Europe’s moving there. Absolutely. I sort of got my counterparts in. In Europe, Norway, for example, reaching out often saying, you know, you’re starting to see this in Australia, we are on a smaller scale. But again, there’ll be other levers coming our way that will help shift this along, like potentially the mandatory disclosures and impacts around biodiversity. That will be another thing that will help us sort of shift into that solution focus mode. But there’s a reward for business that do it first and earlier. And there are a lot of businesses working that out when I was in Montreal, helping lead the team Australia for civil society input into the negotiations. In Montreal last December, the number of business representative at bio COP in Montreal was 10 times more than the prior two years. It was huge. And it’s because businesses are recognising the opportunity of being front runners here at finding those solutions first, aligning their brand to them and getting reward for it before it’s mandated and there’s regulation that for enforces it. So yeah, plenty of opportunity there. But it does start with wanting to.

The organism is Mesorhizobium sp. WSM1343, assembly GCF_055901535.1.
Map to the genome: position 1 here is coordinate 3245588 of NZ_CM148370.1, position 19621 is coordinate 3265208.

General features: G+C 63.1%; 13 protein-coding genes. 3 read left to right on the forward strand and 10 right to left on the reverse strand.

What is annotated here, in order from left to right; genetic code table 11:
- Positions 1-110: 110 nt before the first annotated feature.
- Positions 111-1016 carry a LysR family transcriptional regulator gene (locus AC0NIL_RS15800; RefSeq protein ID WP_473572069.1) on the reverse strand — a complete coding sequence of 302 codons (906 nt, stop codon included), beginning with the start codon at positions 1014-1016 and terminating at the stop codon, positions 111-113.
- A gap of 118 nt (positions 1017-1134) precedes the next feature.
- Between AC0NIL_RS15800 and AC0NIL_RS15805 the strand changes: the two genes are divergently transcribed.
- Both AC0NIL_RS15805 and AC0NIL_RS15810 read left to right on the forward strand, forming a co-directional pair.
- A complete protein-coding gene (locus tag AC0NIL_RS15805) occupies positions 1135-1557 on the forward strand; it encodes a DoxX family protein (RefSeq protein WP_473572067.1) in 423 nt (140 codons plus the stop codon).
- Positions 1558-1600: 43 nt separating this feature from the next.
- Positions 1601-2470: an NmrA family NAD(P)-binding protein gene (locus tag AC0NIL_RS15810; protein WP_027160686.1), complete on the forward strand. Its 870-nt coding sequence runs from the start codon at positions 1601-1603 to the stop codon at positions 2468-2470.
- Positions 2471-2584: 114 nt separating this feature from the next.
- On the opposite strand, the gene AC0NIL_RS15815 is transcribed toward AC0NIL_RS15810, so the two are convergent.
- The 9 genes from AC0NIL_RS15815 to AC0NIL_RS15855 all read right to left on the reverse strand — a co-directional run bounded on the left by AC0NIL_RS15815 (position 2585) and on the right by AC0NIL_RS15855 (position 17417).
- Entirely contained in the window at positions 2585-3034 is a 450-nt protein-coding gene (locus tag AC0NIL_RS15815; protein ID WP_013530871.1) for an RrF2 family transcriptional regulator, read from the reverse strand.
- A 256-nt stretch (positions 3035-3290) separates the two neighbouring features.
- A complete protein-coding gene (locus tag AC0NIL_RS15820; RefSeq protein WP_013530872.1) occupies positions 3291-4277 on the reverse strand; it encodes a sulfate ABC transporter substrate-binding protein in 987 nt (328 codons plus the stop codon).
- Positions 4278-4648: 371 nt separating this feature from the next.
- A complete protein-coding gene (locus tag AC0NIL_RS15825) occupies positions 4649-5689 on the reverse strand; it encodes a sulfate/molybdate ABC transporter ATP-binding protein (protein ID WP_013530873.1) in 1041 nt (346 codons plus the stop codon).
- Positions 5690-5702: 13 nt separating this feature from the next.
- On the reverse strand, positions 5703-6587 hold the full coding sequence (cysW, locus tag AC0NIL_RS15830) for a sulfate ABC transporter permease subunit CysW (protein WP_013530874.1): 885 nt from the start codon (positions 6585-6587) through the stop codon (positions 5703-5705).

Huh, well, look, I could talk about that all day. But let’s dig into the Global Biodiversity Framework finalised in Montreal, the many decades it took to get to the Paris agreement in terms of climate change. The biodiversity approach has been far quicker, we’ve now got this big hairy goal 30 by 30, protecting 30% of land by 2030. As you say, you were there, and big business representation. Can you tell us a bit more about what goes on at these events?